Real Dirt hates to go on like a broken record but we have another installment on the latest in submarine suburban architecture. The Sydney Morning Herald reported this week:

Canadian planning consultant Clive Attwater told a Coast to Coast conference in Darwin that people interested in buying “at risk” properties should be told about this.
“Warning (of) severe erosion risk by 2040 needs to be on the ad, like a cigarette packet perhaps,” he said.
“There will be losses, there will be damaging events and we need to accept that fact.”

Now we know it will be bad news for all those Tasmanian politicians who regard a job at Uncle Gunns as a nice fat super package, but it is beginning to look as though the Tassie pulp mill is goin’ down. Peter Garrett said this week he doubted that Gunns would get their environmental studies done in time. In addition every man, woman, child and Tasmanian devil in the apple isle turned out to protest this week – all 10,000 of them. As the Mercury reported:
Thousands of protesters marched through Launceston yesterday to show their continued opposition to the development of Gunns’ pulp mill in the Tamar Valley.
Clear skies and spring-like weather greeted the massive crowd, which met in City Park to listen to a series of speeches before walking through the city to Civic Square.
When the crowd arrived at the square organisers nailed a list of 12 “grievances and solutions” to a makeshift door outside the Government’s Henty House offices.

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2 Comments so far ↓

  • fiona

    The wilderness area stuff is amazing…..huge. Good to place in perspective next to the Amazon, something people hear about a lot.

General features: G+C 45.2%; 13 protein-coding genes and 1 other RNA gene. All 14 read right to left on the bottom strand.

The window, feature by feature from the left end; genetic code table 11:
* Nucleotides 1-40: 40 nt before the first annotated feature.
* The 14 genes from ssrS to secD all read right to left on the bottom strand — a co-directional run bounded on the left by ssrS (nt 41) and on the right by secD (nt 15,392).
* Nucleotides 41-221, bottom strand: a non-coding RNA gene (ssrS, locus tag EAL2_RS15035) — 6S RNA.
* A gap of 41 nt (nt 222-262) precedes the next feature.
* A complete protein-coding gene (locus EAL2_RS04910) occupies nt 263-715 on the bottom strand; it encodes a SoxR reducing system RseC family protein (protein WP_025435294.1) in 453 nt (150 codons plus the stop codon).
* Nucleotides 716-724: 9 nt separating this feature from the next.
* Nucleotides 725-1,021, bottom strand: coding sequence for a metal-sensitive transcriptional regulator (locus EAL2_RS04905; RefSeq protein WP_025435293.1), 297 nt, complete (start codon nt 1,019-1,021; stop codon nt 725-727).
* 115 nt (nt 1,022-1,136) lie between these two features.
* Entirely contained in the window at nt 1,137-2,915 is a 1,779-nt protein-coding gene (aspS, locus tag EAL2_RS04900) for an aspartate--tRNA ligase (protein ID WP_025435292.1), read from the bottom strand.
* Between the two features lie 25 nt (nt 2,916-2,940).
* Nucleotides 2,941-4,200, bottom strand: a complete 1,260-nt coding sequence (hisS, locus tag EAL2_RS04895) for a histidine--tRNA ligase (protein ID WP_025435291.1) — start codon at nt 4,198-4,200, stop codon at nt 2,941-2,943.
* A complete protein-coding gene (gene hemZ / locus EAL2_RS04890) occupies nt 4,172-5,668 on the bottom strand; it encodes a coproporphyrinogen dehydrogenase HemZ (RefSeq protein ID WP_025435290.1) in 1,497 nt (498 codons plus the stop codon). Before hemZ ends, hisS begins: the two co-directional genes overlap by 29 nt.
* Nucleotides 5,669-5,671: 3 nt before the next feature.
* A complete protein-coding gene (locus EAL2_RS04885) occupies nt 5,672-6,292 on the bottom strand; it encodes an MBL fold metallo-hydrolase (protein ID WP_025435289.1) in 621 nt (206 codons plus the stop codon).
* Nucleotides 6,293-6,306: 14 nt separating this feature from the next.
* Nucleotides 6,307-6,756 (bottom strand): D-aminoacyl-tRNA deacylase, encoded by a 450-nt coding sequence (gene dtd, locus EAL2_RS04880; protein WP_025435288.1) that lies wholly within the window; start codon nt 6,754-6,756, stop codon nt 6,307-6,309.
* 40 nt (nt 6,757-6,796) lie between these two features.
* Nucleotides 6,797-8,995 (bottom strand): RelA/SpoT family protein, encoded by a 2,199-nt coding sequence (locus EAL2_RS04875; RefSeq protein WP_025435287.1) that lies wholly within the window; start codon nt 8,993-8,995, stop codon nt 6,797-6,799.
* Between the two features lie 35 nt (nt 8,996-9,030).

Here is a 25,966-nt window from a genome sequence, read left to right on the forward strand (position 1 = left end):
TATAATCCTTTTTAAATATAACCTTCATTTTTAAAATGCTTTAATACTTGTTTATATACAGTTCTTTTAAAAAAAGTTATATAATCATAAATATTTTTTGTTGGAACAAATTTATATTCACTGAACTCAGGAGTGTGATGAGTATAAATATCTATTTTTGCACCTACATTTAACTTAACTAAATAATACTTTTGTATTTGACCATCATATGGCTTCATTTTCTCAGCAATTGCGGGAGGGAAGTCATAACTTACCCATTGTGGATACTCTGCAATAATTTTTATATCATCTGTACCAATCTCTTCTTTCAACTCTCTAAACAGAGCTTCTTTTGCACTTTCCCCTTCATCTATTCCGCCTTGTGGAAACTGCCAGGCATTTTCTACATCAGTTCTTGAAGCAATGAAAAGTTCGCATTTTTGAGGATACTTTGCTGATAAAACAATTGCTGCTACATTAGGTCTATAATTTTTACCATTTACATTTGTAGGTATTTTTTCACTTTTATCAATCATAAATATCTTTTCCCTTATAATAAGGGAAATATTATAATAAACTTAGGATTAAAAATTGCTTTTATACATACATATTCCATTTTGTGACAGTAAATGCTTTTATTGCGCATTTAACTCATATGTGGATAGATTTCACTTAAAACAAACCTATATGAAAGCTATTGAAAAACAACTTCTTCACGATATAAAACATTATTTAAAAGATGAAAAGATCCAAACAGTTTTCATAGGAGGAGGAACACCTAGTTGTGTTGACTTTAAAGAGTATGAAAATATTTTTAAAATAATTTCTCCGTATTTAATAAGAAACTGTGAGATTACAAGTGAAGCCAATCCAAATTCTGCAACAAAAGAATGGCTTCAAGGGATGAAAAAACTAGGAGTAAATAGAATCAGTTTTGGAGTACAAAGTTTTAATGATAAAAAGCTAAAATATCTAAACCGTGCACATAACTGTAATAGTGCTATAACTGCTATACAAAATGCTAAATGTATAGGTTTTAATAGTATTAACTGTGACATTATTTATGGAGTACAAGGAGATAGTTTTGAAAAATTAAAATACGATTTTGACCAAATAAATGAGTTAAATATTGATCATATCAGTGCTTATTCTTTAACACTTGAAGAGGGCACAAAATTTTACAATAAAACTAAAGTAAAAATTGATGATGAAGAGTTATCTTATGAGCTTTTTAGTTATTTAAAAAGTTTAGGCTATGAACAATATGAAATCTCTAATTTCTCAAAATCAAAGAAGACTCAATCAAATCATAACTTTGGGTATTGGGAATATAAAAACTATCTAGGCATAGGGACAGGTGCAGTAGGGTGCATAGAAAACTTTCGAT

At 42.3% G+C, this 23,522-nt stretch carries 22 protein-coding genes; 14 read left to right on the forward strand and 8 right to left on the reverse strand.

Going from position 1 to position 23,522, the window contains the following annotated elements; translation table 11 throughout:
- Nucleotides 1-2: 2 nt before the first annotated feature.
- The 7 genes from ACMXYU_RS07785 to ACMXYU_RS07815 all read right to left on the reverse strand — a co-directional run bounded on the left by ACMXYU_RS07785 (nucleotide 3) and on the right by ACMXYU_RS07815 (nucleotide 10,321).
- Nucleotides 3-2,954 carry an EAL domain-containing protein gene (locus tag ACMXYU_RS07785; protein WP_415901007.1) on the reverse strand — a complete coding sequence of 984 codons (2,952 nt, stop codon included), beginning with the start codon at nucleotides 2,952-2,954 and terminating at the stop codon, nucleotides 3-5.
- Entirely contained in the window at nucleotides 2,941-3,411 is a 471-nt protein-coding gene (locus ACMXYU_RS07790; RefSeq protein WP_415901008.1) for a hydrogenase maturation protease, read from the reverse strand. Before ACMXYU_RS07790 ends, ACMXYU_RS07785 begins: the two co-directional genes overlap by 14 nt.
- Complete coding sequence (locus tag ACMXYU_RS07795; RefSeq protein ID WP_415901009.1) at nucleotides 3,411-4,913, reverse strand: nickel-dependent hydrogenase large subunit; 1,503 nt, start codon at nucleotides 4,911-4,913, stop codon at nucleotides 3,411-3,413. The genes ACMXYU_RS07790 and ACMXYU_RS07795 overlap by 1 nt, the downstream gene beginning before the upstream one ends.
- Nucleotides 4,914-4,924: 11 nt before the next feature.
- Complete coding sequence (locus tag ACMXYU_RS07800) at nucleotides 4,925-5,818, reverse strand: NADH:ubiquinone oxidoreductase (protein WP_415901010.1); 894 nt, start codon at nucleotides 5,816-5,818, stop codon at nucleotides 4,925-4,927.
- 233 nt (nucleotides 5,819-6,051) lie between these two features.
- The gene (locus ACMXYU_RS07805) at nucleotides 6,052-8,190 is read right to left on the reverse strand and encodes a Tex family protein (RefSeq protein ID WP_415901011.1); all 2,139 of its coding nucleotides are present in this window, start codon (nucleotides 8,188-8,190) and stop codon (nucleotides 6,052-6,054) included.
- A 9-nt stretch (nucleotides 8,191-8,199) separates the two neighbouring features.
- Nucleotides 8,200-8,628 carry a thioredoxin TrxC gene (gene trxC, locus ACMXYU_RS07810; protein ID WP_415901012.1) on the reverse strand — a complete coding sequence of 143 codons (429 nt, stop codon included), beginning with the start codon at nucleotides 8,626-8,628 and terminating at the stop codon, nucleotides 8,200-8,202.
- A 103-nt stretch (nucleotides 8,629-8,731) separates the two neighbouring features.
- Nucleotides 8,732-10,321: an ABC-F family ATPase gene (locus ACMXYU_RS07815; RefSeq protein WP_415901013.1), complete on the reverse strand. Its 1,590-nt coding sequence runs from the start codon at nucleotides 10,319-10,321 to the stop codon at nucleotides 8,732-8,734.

• Ben Courtice

    The comment that “going vegan” would so drastically reduce an individual’s impact is misleading. Not untrue, but it diverts from an important point: we need a sustainable agriculture – in plants as well as livestock farming. I’m thinking of comments made by Cuban permaculturalist Roberto Perez when he spoke in Melbourne: on the one hand, it doesn’t make much ecological sense to separate out plants and animals, so farms ought to integrate them (whether or not you eat them, I might add). On the other hand, he said, (I am paraphrasing) eating a vegan diet of broad-acre industrial farmed soy and whatever that has buckets of pesticide and artificial fertiliser and may be GM etc etc is not very sustainable. And if you go to the boutique organics store and eat healthy organic food that is picked by super-exploited illegal immigrant labour in southern California (as much is, he said) you may be healthier but it isn’t exactly an ethical industry.

    If vegans think “meat is murder” etc I don’t agree but I can respect their right to think that. But I don’t think it’s fair to promote veganism by guilt-tripping people on environmental concerns. A society where some meat is eaten is not antithetical to environmental sustainability; and environmentalists will lose support if we merge our viewpoint with that of the vegan movement.